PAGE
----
This past weekend, I did more than just point out the money to be spent on Same Ol' Obama's party this week could likely provide health care for many many people. I also came up with an insanely great idea, and an insanely stupid idea. Let me recount them for you, and we can then wait in breathless anticipation to see which one will become reality first. (Hint: It will be the stupid one.)
Here's the good idea: Personal electric cars. Have you seen those "Smart Cars," little two-seater deals that get a mocha-zillion miles to the gallon? My idea for Personal Electric Cars (which I will resist naming Personal Electric Recreational Vehicles, for acronymically-based reasons) goes them one better: Why not make cars that can hold one person, run on electricity, and have a small trunk compartment, which people could then use to get to and from local destinations without burning up a ton of fossil fuels.
It's a genius idea. I myself drive mostly by myself. Sweetie doesn't work, the kids go to school after I have to leave for "work," nobody in my office lives near me, really and we "work" different hours. So it's hard for me to carpool. It's also hard to take the bus, on account of the bus runs only one time per day to our part of the city, and that time is not the same one each day but more of a random stop, which is the way most buses work in my experience; when I was in law school and took the bus everyday, I had to catch the 8:20 bus. To do that, I had to be outside at 7:55, because the bus was sometimes nearly a 1/2 hour early and sometimes up to a 1/2 hour late. In three years, I don't recall the 8:20 bus ever coming at 8:20.
Where I live now, there's not any kind of set schedule, and on some days, there's no bus at all. Apparently, there are a great many holidays celebrated by our local bus. So the bus is out, and I have to take a car to "work," and that car holds five people and has trunk space, all of which is largely unnecessary for me to get me and my iPod and my lunch to "work."
I would get a scooter of some sort, except (a) I'm a 6'1", 230-pound (yes, through the miracle of The Baby Workout I've lost weight!) grown man, so riding a scooter is kind of silly, and (b) I live in Wisconsin, where 9 months of the year the temperature is below freezing and where we got over 100 inches of snow last year. In some places, the snow still hasn't melted, I bet. I can't ride a scooter to "work" in the middle of January when the wind chill is stuck somewhere between "-14 degrees" and "- are you kidding me? Why in God's name would grandpa settle here when he emigrated? Was Florida closed?"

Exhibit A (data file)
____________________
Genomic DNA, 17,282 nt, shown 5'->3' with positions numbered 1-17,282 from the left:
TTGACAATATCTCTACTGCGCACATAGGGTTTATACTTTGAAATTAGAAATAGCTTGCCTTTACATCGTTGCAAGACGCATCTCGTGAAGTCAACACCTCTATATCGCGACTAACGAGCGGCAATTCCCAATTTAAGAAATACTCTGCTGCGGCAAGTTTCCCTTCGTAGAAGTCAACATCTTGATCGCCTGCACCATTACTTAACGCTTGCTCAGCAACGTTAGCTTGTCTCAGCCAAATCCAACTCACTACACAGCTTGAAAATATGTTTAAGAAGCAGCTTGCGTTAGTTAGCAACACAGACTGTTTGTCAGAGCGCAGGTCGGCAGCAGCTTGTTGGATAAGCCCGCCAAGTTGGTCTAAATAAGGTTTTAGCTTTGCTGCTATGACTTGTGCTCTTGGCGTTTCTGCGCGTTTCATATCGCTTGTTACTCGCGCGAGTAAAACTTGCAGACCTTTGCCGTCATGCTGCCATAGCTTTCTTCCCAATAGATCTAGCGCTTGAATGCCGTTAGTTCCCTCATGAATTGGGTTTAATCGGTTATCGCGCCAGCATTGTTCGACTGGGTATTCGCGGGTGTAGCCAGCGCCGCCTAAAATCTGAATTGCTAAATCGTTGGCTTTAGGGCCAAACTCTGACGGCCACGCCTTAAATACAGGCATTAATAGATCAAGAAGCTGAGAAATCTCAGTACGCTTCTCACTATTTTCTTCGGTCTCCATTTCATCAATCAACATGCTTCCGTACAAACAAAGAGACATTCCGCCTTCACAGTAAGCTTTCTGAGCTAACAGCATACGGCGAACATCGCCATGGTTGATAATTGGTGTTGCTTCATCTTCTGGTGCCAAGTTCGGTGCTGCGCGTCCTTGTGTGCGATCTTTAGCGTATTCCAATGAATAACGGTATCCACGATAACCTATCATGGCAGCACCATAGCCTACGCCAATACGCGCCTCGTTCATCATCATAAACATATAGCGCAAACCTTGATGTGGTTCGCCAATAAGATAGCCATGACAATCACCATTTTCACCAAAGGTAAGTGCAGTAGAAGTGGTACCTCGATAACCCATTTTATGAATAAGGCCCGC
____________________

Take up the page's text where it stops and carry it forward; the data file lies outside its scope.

So that's where Personal Electric Cars come in: I'm thinking along these lines: Take a Ford Festiva (one of the greatest cars ever built) and cut it in half; using the driver's half, put four wheels on there instead of two, seal 'er up and get rid of the trunk. Now, you've got a four-wheeled car (stable) that takes up very little room and has a little seat space for running errands and such, but which would be small enough to run off very little power, provided you're not looking to go 55 miles an hour or anything?
Why isn't this a reality yet? I know there have been other ideas for electric cars, but they all suffered from various flaws, flaws like "using too much power" or "being too expensive" or "being lame and weird looking" to "not being invented by me."
So I challenge you, America: Invent the Personal Electric Car, and give one to me as a bonus for having thought it up. I guarantee you it will be a big seller, especially if you have the people who do those adds for Apple do the adds for PECs, too, because that music can sell anything. You'll sell so much you can easily afford to give one to me.
My other idea, the bad one that will be a reality long before I'm ever cruising around in my Personal Electric Car given to me by the inventor for free, is this: